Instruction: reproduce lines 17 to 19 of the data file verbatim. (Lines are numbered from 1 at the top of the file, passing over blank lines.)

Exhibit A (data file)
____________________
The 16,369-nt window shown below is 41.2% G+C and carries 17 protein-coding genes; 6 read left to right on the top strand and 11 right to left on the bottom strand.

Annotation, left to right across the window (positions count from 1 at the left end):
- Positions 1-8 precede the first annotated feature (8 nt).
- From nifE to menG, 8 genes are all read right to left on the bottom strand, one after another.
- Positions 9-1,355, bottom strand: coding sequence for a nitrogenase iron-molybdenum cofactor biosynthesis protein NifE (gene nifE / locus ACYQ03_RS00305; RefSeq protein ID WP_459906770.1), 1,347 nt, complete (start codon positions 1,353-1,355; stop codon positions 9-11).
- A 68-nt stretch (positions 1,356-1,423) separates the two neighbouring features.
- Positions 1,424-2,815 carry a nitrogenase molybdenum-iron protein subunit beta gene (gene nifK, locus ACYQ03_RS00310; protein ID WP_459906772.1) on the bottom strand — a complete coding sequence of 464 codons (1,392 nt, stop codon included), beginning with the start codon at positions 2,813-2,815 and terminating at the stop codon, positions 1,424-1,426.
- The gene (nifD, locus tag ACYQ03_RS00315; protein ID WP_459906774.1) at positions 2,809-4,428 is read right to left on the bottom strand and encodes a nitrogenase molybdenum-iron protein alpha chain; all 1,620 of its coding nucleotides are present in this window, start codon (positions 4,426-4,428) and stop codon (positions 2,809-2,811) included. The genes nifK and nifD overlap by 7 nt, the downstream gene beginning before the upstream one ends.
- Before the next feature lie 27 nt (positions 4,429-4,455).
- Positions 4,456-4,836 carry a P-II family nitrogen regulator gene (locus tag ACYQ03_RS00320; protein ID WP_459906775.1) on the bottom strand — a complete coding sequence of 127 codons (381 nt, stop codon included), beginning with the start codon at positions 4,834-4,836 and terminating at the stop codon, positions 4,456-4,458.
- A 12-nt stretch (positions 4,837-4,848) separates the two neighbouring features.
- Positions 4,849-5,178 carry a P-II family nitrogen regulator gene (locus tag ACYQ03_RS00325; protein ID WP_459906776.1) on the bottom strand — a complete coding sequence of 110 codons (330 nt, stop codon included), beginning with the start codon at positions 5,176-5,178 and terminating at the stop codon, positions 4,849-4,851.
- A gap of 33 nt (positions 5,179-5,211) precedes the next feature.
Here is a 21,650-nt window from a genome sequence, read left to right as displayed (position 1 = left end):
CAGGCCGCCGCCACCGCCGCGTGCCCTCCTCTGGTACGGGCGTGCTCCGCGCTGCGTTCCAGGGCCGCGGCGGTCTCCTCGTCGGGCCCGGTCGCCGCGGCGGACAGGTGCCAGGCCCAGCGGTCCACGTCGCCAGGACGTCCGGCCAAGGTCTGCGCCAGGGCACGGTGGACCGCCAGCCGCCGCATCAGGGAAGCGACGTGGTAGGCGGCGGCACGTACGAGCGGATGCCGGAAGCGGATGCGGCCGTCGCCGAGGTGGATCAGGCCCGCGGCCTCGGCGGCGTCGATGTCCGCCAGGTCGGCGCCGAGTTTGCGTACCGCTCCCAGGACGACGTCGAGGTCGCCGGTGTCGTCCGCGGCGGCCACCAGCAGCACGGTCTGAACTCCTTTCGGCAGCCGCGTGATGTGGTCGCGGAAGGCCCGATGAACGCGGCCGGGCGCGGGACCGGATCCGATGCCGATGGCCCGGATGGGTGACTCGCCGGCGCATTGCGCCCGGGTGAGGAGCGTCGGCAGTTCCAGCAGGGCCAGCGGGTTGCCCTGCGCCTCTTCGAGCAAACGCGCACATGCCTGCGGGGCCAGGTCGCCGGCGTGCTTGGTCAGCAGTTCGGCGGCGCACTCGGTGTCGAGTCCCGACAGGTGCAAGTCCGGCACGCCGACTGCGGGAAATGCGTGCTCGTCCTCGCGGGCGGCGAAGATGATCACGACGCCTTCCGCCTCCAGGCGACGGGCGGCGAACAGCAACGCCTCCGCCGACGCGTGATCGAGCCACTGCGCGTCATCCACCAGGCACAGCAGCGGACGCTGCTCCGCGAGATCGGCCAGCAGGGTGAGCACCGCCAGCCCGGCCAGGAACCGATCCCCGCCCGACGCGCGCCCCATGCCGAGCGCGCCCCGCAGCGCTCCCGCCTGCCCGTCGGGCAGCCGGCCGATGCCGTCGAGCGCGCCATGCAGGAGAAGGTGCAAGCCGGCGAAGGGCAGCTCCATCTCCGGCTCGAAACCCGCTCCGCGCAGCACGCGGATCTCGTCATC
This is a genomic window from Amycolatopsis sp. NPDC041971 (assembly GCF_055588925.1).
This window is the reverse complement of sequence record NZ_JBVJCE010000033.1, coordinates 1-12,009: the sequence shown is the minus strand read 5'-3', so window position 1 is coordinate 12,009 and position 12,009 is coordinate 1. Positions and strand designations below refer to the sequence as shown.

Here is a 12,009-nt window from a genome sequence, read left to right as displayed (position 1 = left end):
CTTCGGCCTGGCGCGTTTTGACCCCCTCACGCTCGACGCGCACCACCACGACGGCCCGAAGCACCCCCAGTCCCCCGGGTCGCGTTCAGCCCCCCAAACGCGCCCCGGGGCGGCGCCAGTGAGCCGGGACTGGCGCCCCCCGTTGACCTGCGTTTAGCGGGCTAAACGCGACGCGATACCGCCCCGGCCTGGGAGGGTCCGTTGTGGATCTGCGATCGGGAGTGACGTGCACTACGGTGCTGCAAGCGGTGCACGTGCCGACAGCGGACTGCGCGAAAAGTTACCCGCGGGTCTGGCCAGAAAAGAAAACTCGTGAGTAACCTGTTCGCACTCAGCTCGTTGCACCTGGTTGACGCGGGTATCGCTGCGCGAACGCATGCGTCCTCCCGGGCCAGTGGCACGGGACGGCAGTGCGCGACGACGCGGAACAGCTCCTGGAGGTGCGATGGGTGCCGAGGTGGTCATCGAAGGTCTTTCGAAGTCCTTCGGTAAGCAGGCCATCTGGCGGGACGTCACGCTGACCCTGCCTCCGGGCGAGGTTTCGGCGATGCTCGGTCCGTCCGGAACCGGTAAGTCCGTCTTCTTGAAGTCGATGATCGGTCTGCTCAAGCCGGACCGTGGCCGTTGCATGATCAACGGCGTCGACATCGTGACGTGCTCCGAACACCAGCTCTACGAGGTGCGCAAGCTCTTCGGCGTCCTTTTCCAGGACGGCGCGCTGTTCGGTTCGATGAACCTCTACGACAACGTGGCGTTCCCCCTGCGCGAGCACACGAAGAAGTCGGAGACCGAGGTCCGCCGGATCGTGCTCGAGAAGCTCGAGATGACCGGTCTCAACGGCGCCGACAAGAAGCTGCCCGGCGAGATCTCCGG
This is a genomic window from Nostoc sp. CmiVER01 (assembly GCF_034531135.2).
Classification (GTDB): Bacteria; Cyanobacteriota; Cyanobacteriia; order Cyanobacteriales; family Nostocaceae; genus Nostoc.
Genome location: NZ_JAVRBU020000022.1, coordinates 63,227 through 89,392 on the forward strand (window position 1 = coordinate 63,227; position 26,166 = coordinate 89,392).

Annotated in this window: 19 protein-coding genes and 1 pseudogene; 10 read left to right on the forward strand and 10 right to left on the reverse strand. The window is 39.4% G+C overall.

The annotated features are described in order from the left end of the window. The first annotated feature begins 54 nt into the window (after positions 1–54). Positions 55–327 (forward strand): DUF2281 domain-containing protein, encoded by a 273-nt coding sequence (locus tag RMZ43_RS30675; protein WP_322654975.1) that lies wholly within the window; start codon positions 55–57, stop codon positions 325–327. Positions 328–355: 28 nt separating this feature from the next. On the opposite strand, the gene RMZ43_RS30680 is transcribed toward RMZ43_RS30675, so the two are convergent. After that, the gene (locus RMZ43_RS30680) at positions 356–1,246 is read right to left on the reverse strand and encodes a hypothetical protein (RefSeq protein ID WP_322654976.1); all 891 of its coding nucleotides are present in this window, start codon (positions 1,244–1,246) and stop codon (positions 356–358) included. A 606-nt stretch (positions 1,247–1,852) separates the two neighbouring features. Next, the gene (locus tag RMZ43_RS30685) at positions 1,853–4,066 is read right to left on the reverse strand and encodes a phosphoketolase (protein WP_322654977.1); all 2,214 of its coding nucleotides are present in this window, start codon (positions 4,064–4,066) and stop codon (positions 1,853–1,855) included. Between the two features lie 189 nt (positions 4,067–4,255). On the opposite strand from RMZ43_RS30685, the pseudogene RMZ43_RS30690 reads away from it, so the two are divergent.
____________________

This window is the reverse complement of sequence record NZ_JBVJCE010000033.1, coordinates 1-12,009: the sequence shown is the minus strand read 5'-3', so window position 1 is coordinate 12,009 and position 12,009 is coordinate 1. Positions and strand designations below refer to the sequence as shown.

Here is a 12,009-nt window from a genome sequence, read left to right as displayed (position 1 = left end):
CTTCGGCCTGGCGCGTTTTGACCCCCTCACGCTCGACGCGCACCACCACGACGGCCCGAAGCACCCCCAGTCCCCCGGGTCGCGTTCAGCCCCCCAAACGCGCCCCGGGGCGGCGCCAGTGAGCCGGGACTGGCGCCCCCCGTTGACCTGCGTTTAGCGGGCTAAACGCGACGCGATACCGCCCCGGCCTGGGAGGGTCCGTTGTGGATCTGCGATCGGGAGTGACGTGCACTACGGTGCTGCAAGCGGTGCACGTGCCGACAGCGGACTGCGCGAAAAGTTACCCGCGGGTCTGGCCAGAAAAGAAAACTCGTGAGTAACCTGTTCGCACTCAGCTCGTTGCACCTGGTTGACGCGGGTATCGCTGCGCGAACGCATGCGTCCTCCCGGGCCAGTGGCACGGGACGGCAGTGCGCGACGACGCGGAACAGCTCCTGGAGGTGCGATGGGTGCCGAGGTGGTCATCGAAGGTCTTTCGAAGTCCTTCGGTAAGCAGGCCATCTGGCGGGACGTCACGCTGACCCTGCCTCCGGGCGAGGTTTCGGCGATGCTCGGTCCGTCCGGAACCGGTAAGTCCGTCTTCTTGAAGTCGATGATCGGTCTGCTCAAGCCGGACCGTGGCCGTTGCATGATCAACGGCGTCGACATCGTGACGTGCTCCGAACACCAGCTCTACGAGGTGCGCAAGCTCTTCGGCGTCCTTTTCCAGGACGGCGCGCTGTTCGGTTCGATGAACCTCTACGACAACGTGGCGTTCCCCCTGCGCGAGCACACGAAGAAGTCGGAGACCGAGGTCCGCCGGATCGTGCTCGAGAAGCTCGAGATGACCGGTCTCAACGGCGCCGACAAGAAGCTGCCCGGCGAGATCTCCGG